In the agency's June 29 report, cotton plantings are pegged at 16.3 million acres; 16.1 million of that is upland, 235,000 Pima (a whopping 38 percent increase over last year).
Biotech varieties — insect resistant, herbicide resistant, and stacked gene varieties — accounted for 69 percent of all cotton planted this year, up from 61 percent last year.
Delta states boosted cotton plantings by 22 percent to 4.79 million acres, while Southeast growers planted 3.8 million acres, up 7 percent from last year. Southwest plantings are down 3 percent, while California-Arizona upland plantings dropped 15 percent due to a combination of low prices, high electricity costs, and the uncertainty of adequate water supplies.
Arizona's acreage is unchanged from last year, at 280,000, while California plantings dropped to 620,000 from 775,000. Arizona Pima acreage is 6,000 this year, compared to 5,000 last year, but California zoomed from 145,000 last year to 205,000 this year.
Insect resistant Bt cotton varieties accounted for 13 percent of this year's U.S. plantings, compared to 15 percent last year. Herbicide resistant varieties totaled 32 percent, up from last year's 26 percent. Stacked gene varieties totaled 24 percent of planted acres, up from 20 percent last year.
Rice acreage is estimated at 3.25 million acres, 6 percent more than last year, but 8 percent less than 1999. Long grain rice accounts for 81 percent of the plantings, medium grain 18 percent (down 27 percent), and short grain plantings are down 31 percent, representing less than 1 percent of the total U.S. rice crop.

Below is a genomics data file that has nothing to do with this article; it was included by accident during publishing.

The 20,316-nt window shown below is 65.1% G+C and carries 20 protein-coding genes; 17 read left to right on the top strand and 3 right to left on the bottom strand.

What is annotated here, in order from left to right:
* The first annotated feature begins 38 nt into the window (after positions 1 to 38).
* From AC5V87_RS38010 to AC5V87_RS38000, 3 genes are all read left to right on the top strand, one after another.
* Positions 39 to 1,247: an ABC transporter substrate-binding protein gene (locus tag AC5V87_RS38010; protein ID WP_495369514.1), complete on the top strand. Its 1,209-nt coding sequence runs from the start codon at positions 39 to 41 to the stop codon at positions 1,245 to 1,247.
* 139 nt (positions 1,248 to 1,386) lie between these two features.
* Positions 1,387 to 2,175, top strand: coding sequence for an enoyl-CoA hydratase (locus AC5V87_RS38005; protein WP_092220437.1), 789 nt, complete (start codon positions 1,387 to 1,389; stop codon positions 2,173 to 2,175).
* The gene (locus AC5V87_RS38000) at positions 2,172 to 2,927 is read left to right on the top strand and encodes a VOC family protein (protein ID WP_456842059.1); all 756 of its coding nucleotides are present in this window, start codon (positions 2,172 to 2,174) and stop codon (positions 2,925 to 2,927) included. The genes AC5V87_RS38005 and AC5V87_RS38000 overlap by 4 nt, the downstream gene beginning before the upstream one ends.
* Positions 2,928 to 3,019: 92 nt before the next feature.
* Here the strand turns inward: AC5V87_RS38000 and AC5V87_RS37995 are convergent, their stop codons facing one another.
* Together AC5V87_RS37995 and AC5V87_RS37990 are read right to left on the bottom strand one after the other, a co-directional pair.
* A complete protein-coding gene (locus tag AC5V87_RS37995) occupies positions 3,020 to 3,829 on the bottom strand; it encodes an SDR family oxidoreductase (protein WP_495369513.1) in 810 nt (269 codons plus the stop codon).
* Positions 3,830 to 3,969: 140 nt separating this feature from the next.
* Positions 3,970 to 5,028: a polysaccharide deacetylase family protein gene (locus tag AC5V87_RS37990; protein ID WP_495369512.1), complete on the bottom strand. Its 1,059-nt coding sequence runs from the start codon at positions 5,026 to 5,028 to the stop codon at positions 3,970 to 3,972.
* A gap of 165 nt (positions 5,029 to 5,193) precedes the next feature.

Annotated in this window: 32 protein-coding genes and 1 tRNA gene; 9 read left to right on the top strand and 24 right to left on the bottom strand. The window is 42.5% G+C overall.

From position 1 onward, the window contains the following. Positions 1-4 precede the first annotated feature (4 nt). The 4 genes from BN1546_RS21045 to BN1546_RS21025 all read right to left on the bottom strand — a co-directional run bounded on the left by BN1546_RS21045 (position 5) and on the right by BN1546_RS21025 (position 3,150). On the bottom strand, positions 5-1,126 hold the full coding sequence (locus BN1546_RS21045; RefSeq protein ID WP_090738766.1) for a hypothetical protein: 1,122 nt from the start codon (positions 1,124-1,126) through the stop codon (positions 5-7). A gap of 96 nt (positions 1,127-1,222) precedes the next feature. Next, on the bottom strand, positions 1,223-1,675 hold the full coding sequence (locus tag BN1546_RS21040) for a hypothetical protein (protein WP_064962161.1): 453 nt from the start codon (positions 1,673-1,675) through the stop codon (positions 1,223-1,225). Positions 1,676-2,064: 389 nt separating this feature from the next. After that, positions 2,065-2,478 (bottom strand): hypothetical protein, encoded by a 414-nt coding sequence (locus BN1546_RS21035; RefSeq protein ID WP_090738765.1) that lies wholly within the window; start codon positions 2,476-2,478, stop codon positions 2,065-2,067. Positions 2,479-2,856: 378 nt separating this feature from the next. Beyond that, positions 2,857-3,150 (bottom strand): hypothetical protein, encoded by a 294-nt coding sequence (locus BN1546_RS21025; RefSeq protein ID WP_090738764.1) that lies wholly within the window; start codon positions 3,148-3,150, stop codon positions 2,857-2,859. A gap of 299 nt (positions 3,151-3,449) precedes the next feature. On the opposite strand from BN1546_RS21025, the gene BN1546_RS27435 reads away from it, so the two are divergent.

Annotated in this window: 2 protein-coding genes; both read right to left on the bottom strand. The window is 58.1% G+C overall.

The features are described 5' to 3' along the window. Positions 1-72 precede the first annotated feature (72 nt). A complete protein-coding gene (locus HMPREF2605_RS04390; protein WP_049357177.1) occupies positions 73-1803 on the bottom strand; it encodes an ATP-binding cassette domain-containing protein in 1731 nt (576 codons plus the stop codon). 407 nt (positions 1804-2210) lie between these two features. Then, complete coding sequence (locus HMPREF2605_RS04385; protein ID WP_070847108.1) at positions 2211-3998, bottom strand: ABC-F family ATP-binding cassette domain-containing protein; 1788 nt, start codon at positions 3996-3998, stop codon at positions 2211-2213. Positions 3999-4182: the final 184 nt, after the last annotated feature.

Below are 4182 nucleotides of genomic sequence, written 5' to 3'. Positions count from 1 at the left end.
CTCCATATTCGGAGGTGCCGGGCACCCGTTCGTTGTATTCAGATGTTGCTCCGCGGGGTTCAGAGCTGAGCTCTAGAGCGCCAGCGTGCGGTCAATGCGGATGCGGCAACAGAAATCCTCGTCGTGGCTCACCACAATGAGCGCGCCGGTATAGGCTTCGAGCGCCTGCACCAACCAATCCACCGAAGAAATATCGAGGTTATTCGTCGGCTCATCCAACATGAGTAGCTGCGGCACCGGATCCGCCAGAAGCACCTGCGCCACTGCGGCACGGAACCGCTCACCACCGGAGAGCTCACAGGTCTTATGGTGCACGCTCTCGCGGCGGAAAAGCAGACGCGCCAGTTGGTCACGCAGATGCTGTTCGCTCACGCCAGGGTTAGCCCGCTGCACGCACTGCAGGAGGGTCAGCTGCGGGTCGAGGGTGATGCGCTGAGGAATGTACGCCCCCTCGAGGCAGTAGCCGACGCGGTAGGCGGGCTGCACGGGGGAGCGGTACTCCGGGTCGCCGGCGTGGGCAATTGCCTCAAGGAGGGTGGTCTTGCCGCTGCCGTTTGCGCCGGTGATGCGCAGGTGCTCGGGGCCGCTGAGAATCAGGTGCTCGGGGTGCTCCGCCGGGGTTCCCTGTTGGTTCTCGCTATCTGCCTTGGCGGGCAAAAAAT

California growers planted only 7,000 acres of long grain rice this year, compared to 9,000 last season, and reduced plantings of medium grain to 445,000 acres, compared to 507,000 last year. Plantings of short grain are at 23,000 acres, down from 34,000 last year.
Nationwide, corn plantings are estimated at 76.1 million acres, down 4 percent from last year, with 69.3 million to be harvested for grain, down 5 percent. Reductions from March intentions were due mainly to persistent rains in the western corn belt and Texas.
This is the lowest corn acreage nationally since 1995, when excessive rains also limited plantings.
Less western corn
California growers planted 520,000 acres of corn this year, down from 540,000 in 2000; plantings in Arizona are at 60,000, up from 56,000 last year.
Winter wheat acres for harvest is now estimated at 31.7 million acres, down 1 percent from the June 1 forecast and 10 percent below 2000. This is the smallest area harvested for grain since 1933.
California has 605,000 acres of wheat this year, up slightly from last year's 605,000, while Arizona has 94,000, compared to 92,000 last year.
Hay acres in California this year are up slightly, at 1.54 million (1.530 last year); Arizona has 260,000 acres (247,000 last year).
Sugar beet acreage in California this year dropped sharply to 45,000, less than half of last year's 98,000.